This page is a text version of the Beckoning Hills History Book. This is the story of the Turtle Mountain Area of Manitoba. You can get a PDF copy of the book on our full version page. The PDF copy is an exact page by page representation of the original book. This text version has been reformated for the web and contains text recognition mistakes. These mistakes do not appear in the full version. The full version also includes each image in the original book.

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Soon after father took a homestead on the section 16-3-20 which is my home today.

At that time the Deloraine Trail passed through the farm. The Waubeesh Trail also ran across our farm. It branched from the northeast to southwest points of the section. This was a trail much frequented by Indians. An old Indian camp-site was in Barton Coulee on the farm later owned by Alpine Taylor.

On the farm known as Cecil Millions' at the present time, once stood a road-house owned by George Morton, who was known to all as the farmer's friend.

My first neighbours in the district were Chris Musgrove and Peter Hill.

I hope you will find something of interest in this story. It has been a pleasure looking back to my first days spent in Canada.


(The following article, a prize winning entry published in the Grain Growers Guide thirty years ago, is reproduced in full because so many of the events described were typical of early day experiences. )

Duncan Henderson

I was born in Beckwith Township, near Carleton Place, Ontario, in 1863. I came of a large family, and as my father died when I was eleven years old, needless to say all hands had to pitch in at any­ thing that was offered. I put in one year on an Ontario farm at the princely wage of $84 a year. The summer work was mostly done in those days by hand, and in the winter I helped to stone a road across a swamp. I then went into the Almonte woollen mills, where I worked for seven years.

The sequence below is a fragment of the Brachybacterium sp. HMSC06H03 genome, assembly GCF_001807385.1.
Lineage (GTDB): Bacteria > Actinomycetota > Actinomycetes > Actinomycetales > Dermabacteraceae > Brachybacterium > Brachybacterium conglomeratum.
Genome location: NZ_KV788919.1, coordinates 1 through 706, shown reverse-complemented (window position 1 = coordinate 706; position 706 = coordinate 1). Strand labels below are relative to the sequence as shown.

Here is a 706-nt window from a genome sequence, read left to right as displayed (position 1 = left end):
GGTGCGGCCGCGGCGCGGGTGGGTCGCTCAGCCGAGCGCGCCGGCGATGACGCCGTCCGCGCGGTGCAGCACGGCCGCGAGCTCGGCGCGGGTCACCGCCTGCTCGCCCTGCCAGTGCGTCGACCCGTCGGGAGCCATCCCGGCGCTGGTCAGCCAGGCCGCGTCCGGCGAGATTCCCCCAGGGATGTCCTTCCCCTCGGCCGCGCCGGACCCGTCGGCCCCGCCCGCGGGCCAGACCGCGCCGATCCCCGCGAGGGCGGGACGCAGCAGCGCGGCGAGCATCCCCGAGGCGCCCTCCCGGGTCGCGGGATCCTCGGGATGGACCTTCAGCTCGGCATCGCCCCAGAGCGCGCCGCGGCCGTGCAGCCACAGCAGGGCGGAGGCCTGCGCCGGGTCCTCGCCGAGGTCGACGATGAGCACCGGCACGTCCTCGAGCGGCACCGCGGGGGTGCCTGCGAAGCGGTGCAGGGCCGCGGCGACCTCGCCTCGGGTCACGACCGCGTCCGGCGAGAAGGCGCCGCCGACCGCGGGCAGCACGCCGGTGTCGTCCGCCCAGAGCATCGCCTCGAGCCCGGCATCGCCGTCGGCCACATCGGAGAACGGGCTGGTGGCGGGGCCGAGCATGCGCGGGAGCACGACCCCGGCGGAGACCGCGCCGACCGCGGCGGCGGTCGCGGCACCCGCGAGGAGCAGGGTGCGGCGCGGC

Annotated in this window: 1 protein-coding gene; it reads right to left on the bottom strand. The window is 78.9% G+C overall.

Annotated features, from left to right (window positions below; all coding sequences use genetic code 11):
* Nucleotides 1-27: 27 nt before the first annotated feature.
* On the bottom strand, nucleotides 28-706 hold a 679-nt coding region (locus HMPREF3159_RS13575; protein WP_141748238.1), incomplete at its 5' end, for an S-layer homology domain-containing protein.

My brother Peter went West, scouting for land in the fall of '81, going in by the old Emerson Trail and locating in the Turtle Mountain district, near where the town of Boissevain now stands. The spring of '82 followed what was long remembered as the winter of the deep snow, it being four or five feet deep on the level. It was this spring that I joined the first great rush westward. I spent my nineteenth birthday on the train and landed in Brandon, the end of steel, early in March. Early the next morning, I started out to walk to Old Deloraine land office, via what was then known as Souris City, and which is today Wawanesa,

I was arrayed for my seventy mile jaunt, in a hard hat "Sunday shoes" and a long flapping ulster, that wound around my feet at every step. After following an ox team trail for forty miles, I reached Langs Valley the first night. I located a stopping place which turned out to have a rough pole floor. Just as soon as I got inside-the door, I stretched out full length on this floor, and believe me, I have never struck a feather bed since that felt half as soft as those bare poles after a forty mile walk. The next morning I